Children’s food insecurity increasing during COVID-19 pandemic

The coronavirus pandemic is driving up food insecurity among children nationwide, according to experts from Harvard T.H. Chan School of Public Health.

In an October 28, 2020 USA Today op-ed, four Harvard Chan School faculty members noted that the percent of U.S. households with children who are food insecure has doubled, from 14% to 28%, with communities of color most affected. An additional 2.5 million children have fallen below the poverty line since May. Every day, 14 million children are going hungry, they wrote.

Co-authors included Joseph Allen, associate professor of exposure assessment science; Sara Bleich, professor of public health policy; Jessica Cohen, Bruce A. Beal, Robert L. Beal, and Alexander S. Beal Associate Professor of Global Health; and Benjamin Sommers, Huntley Quelch Professor of Health Care Economics.

With many schools closed for in-person learning—limiting children’s access to free or reduced-price meals—and high unemployment, children’s food insecurity has grown to the highest level in decades, according to the authors. And while schools and cities are making efforts to provide meals for children at locations such as apartment buildings or along school bus routes, more needs to be done, they say.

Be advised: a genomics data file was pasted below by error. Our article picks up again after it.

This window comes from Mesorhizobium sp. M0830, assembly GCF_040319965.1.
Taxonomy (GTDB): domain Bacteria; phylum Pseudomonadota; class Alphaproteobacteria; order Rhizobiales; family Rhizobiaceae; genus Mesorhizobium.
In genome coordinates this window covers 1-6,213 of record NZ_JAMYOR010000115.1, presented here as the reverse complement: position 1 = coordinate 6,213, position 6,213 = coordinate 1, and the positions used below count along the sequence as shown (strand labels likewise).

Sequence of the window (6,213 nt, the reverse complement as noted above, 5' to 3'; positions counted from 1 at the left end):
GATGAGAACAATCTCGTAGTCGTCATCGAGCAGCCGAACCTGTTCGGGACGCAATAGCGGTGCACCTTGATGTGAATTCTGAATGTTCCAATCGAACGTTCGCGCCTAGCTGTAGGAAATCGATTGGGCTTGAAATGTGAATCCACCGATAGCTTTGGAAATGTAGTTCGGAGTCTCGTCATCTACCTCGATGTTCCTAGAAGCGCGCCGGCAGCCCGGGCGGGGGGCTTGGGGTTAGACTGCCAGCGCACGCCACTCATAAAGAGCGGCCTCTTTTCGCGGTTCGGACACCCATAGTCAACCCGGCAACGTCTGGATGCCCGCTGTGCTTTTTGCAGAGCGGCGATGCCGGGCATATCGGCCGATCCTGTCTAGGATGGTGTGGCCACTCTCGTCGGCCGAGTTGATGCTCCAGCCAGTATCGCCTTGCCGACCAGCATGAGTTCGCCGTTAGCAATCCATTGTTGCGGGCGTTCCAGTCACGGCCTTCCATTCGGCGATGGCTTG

The authors recommended that the federal safety net be strengthened—for example, by increasing Supplemental Nutrition Assistance Program (SNAP) benefits. Noting that the Senate has so far failed to take up House legislation calling for a temporary increase in SNAP benefits and other funding to provide child nutrition assistance, they wrote, “It should be a national outrage that 14 million children are hungry in America. If we do not act swiftly, food insecurity will harm a generation of children, especially Black and brown children.”

Read the USA Today op-ed: Why partisan politics keeps 14 million hungry children from getting the food they need

Watch a Harvard Chan panel discussion about food insecurity and COVID-19: Food Insecurity, Inequality, and COVID-19